Although we recently discovered how to access the primitive version of Facebook on our non-iPhone (so watch out), Rocks Off generally lives in an Internet-free bubble outside the office. And happily so, so it took until Monday's late local news for us to see - and subsequently laugh our fool heads off at - the video of
Houston Oilers Tennessee Titans owner Bud Adams going all Hopalong Cassidy with his middle fingers during last Sunday's Titans/Buffalo Bills American football contest. Naturally, this got Rocks Off to thinking about fingers and birds as deployed in various musical contexts. We did a little digging on the Interwebs and here's what we came up with. 1. This picture of Johnny Cash: Although the Man In Black was country to the bone - and not even wearing black here - some people call this the most famous rock and roll photograph ever taken. Somewhere at home Rocks Off has a T-shirt about two sizes too small featuring this image, supposedly snapped by Jim Marshall before a 1969 Cash concert at California's San Quentin prison (Marshall allegedly told him the next shot was "for the warden"). The photo was famously revived in the late '90s as a full-page ad in several publications after Cash's Unchained won the Grammy for Best Country Album. If that type is a little hard to make out, it says, "American Recordings and Johnny Cash would like to acknowledge the Nashville music establishment and country radio for your support." Burn!
The Bird - Morris Day2. Morris Day & the Time, "The Bird":
Rocks Off is about as big a Prince fan as we can imagine ever existing, but for our money, Morris Day & the Time's performances inPurple Rain
- this song and the better-known "Jungle Love," both from 1984'sIce Cream Castle
LP - are every bit the equal of His Purpleness and the Revolution's. And, dare we say, perhaps just a little funkier. Then again, we might be biased because long before we actually saw the movie - though not long before we went crazy over "Let's Go Crazy," "When Doves Cry," "Darling Nikki," etc. - we already loved this song, only as acrobatic WWF wrestler Koko B. Ware's theme music. Come to think of it, we wonder whatever happened to Koko's parrot/mascot, Frankie. One of The Time may well be wearing his feathers on that album cover there.3. Steven Fromholz, "I Gave Her a Ring":Renaissance man Steven Fromholz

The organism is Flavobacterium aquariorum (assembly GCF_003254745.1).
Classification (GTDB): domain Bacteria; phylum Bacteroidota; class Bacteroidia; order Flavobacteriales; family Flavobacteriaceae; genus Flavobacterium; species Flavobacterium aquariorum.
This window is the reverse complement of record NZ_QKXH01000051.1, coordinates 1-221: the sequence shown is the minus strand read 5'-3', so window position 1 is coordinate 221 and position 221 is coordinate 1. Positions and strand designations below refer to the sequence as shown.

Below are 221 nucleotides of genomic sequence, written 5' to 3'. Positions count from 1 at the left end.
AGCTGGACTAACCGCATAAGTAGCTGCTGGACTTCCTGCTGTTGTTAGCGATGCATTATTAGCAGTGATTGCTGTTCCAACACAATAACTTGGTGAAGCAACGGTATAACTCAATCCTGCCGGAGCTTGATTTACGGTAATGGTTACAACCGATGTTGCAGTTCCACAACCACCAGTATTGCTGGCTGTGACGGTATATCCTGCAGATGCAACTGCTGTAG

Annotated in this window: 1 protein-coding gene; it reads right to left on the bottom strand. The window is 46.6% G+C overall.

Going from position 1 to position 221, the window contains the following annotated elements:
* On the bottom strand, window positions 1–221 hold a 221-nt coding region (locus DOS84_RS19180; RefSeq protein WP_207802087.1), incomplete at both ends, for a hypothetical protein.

- he's also a river tour guide and former Poet Laureate of Texas - may be one of the Lone Star State's most unsung songwriters. The general public may not know who he his, but Willie Nelson and Lyle Lovett sure do. Nelson had a hit with Fromholz's "I'd Have to Be Crazy" in 1976, while Lovett recorded "Bears" and "Texas Trilogy" on 1998'sStep Inside This House
. The tone of "I Gave Her a Ring" is similar to Fromholz's "The Saddest Man In Texas," but even sad sacks have to crack a smile at the line, "I said that's the wrong one/ When she held out the long one." Listen to the song onFromholz's MySpace page
.4. Igor Stravinsky, "The Firebird":
Composers from Mozart and Haydn to John Cage andDirty Harry
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scorer Lalo Schifirin have attempted to translate bird songs into beautiful music, and often succeeded.This interesting site even looks at the process from a science-fair-project point of view.
Rocks Off's pick is this Stravinsky ballet, adapted into an orchestral suite in 1945 by the composer, mostly for the gorgeous, bassoon- and oboe-led "Berceuse (Lullaby)" and majestic "Finale."
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Even to jazz philistines like Rocks Off, it's pretty obvious where "Bird" got his nickname from the way he makes that saxophone sing.6. Finger 11:
Rocks Off has a feeling from which finger the Canadian Staind knockoffs - in terms of truth in advertising, we prefer their former name Rainbow Butt Monkeys - take their name, and Beyonce sure wouldn't put a ring on that one. Gross.